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The minister’s daughter

by Linda Bloom
August 5, 2009

I’m always intrigued when I learn that a historical figure or a present-day celebrity has Methodist roots. It makes me wonder what impact the church might have had on that person’s career or contributions to society.

So when I visited the Limberlost State Historic Site in Geneva, Ind., last weekend and the tour guide mentioned that Gene Stratton-Porter’s father was a Methodist minister, I wanted to know more.

Porter — a writer, naturalist and early, avid photographer — was famous in her time and two of her Indiana homes, in Geneva and Rome City, are open to the public. Her many books, including “A Girl of the Limberlost,” were selling in the millions of copies before her death in 1924. I have a tattered first edition of that book, which is marking its centennial in 2009.

From a reprint of “Gene Stratton-Porter: A Lovely Light,” by Rollin King, I learned that Mark Stratton, Gene’s father, was ordained a preacher in the Methodist Episcopal Church in 1857 and donated a portion of his farmland near Wabash, Ind., for the Hopewell church, cemetery and school. An “expert on the Bible,” Stratton also was a circuit-rider, traveling “by horseback to many other settlements and churches not having a regular minister.”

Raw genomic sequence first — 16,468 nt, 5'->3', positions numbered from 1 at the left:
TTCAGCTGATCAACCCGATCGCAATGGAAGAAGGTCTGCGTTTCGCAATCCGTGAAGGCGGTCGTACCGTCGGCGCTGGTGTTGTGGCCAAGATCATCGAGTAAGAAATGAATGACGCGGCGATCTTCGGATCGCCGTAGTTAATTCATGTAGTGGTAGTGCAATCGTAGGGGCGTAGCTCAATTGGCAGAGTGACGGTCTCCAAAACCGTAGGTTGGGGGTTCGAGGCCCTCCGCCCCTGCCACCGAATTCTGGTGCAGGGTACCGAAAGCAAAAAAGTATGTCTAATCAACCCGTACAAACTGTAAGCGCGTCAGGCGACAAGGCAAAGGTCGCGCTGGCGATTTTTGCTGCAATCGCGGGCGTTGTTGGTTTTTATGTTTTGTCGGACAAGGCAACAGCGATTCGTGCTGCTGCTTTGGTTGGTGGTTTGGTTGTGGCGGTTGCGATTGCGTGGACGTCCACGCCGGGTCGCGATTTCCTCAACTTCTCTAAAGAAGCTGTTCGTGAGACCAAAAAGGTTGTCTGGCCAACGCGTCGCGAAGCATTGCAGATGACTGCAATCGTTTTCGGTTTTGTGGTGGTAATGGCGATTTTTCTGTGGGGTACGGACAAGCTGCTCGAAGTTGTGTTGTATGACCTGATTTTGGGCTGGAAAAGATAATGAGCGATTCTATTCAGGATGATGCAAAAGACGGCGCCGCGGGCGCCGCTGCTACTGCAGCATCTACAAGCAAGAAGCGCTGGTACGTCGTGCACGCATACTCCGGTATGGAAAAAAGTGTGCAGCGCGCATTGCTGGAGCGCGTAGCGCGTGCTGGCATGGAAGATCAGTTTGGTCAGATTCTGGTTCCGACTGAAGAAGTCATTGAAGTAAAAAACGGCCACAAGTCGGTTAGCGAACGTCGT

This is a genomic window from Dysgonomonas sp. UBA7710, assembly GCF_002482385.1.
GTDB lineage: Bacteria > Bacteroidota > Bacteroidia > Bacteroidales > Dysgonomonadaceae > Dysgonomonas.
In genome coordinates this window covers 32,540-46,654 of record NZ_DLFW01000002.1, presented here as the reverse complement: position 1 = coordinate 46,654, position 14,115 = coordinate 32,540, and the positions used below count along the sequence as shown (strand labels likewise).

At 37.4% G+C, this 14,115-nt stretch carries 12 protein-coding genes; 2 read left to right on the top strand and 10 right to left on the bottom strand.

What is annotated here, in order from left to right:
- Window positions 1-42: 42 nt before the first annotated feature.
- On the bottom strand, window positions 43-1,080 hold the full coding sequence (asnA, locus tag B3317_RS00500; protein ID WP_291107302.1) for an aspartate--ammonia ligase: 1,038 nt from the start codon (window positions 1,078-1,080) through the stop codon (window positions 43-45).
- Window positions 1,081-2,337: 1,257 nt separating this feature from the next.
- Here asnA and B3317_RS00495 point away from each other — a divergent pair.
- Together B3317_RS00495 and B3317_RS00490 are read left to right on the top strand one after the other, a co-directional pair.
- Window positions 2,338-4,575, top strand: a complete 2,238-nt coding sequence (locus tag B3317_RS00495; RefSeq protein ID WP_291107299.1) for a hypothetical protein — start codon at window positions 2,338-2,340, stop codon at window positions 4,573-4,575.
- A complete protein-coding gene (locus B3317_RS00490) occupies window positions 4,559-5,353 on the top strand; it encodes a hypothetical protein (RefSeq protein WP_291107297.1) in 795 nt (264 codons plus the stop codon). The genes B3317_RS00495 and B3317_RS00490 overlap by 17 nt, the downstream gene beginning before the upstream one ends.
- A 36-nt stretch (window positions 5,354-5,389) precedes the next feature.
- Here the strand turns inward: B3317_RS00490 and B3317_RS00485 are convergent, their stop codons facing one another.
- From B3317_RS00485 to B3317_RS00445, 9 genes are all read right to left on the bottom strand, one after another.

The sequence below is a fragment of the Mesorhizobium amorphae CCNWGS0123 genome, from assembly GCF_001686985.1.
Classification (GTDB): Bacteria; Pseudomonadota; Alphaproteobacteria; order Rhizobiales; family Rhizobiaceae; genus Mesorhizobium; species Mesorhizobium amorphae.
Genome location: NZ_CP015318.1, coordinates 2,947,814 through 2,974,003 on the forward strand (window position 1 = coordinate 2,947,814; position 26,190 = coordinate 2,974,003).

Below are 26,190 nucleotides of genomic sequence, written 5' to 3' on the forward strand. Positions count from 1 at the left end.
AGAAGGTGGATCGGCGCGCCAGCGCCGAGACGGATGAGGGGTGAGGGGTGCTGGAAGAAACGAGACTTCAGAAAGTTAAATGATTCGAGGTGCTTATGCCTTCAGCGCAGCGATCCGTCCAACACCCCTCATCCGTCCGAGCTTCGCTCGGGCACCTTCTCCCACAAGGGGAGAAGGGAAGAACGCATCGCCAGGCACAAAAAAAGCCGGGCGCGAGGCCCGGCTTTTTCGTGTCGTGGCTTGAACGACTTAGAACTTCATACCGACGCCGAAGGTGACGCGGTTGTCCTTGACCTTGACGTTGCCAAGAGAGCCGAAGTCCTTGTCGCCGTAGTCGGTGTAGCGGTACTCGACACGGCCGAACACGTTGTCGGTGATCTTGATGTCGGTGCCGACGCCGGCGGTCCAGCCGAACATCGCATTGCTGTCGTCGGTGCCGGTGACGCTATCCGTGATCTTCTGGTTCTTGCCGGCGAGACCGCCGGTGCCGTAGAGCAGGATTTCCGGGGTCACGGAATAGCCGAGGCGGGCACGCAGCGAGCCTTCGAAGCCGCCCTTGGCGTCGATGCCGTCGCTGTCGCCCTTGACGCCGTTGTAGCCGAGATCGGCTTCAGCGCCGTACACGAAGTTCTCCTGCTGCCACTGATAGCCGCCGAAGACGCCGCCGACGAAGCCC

Stratton and his wife, Mary, passed a love of nature on to their daughter, first known as Geneve. But what about faith? In his eulogy during Stratton-Porter’s funeral at her California home, the Rev. Benjamin S. Haywood, a Methodist minister, quoted her as saying that while she rarely attended church, “I have grown accustomed to do my worshipping wherever I am and to putting my religion and my testimony into the works on natural history, into the nature stories and the editorials I wrote.”

For this woman, who would be considered an environmental activist today, God and nature were interchangeable. While she could not exactly describe who God was, she wrote, “I do know that the further I advance in the study of evolution of nature, the more I see a guiding hand, a controlling power, and a marvelous brain behind everything.”